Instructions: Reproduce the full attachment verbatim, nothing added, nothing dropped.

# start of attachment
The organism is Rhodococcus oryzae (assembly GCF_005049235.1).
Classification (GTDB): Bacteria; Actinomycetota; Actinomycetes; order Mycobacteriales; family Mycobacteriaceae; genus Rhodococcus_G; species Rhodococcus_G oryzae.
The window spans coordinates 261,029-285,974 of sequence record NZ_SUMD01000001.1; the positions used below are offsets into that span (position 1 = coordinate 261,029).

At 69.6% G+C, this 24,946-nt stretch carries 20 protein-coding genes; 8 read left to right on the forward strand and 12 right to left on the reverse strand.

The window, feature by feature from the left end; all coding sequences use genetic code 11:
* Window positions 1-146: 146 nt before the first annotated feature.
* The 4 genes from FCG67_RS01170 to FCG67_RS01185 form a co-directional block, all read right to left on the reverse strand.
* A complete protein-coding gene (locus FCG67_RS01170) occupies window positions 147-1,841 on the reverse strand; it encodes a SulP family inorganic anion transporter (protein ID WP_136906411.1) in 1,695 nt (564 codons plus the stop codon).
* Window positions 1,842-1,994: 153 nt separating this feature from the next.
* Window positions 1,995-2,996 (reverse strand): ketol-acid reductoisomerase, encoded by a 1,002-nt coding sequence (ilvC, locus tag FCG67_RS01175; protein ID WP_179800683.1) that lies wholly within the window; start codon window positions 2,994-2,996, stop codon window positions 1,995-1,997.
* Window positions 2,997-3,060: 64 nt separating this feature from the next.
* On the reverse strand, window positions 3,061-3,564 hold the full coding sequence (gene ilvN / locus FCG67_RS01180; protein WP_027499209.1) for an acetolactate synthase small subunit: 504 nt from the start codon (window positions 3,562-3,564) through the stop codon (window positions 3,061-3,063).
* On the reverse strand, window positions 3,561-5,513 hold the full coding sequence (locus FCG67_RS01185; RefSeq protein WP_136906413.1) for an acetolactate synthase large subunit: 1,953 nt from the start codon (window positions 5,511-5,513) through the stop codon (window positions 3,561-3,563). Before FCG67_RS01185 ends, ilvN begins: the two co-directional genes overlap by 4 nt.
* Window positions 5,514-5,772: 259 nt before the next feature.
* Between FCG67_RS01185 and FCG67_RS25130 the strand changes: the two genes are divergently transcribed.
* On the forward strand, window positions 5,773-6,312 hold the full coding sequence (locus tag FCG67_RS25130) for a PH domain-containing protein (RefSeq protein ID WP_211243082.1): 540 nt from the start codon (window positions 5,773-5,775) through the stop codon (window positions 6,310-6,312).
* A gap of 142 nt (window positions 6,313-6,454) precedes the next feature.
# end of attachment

The organism is Rhodococcus oryzae (assembly GCF_005049235.1).
Classification (GTDB): Bacteria; Actinomycetota; Actinomycetes; order Mycobacteriales; family Mycobacteriaceae; genus Rhodococcus_G; species Rhodococcus_G oryzae.
The window spans coordinates 261,029-285,974 of sequence record NZ_SUMD01000001.1; the positions used below are offsets into that span (position 1 = coordinate 261,029).

At 69.6% G+C, this 24,946-nt stretch carries 20 protein-coding genes; 8 read left to right on the forward strand and 12 right to left on the reverse strand.

The window, feature by feature from the left end; all coding sequences use genetic code 11:
* Window positions 1-146: 146 nt before the first annotated feature.
* The 4 genes from FCG67_RS01170 to FCG67_RS01185 form a co-directional block, all read right to left on the reverse strand.
* A complete protein-coding gene (locus FCG67_RS01170) occupies window positions 147-1,841 on the reverse strand; it encodes a SulP family inorganic anion transporter (protein ID WP_136906411.1) in 1,695 nt (564 codons plus the stop codon).
* Window positions 1,842-1,994: 153 nt separating this feature from the next.
* Window positions 1,995-2,996 (reverse strand): ketol-acid reductoisomerase, encoded by a 1,002-nt coding sequence (ilvC, locus tag FCG67_RS01175; protein ID WP_179800683.1) that lies wholly within the window; start codon window positions 2,994-2,996, stop codon window positions 1,995-1,997.
* Window positions 2,997-3,060: 64 nt separating this feature from the next.
* On the reverse strand, window positions 3,061-3,564 hold the full coding sequence (gene ilvN / locus FCG67_RS01180; protein WP_027499209.1) for an acetolactate synthase small subunit: 504 nt from the start codon (window positions 3,562-3,564) through the stop codon (window positions 3,061-3,063).
* On the reverse strand, window positions 3,561-5,513 hold the full coding sequence (locus FCG67_RS01185; RefSeq protein WP_136906413.1) for an acetolactate synthase large subunit: 1,953 nt from the start codon (window positions 5,511-5,513) through the stop codon (window positions 3,561-3,563). Before FCG67_RS01185 ends, ilvN begins: the two co-directional genes overlap by 4 nt.
* Window positions 5,514-5,772: 259 nt before the next feature.
* Between FCG67_RS01185 and FCG67_RS25130 the strand changes: the two genes are divergently transcribed.
* On the forward strand, window positions 5,773-6,312 hold the full coding sequence (locus tag FCG67_RS25130) for a PH domain-containing protein (RefSeq protein ID WP_211243082.1): 540 nt from the start codon (window positions 5,773-5,775) through the stop codon (window positions 6,310-6,312).
* A gap of 142 nt (window positions 6,313-6,454) precedes the next feature.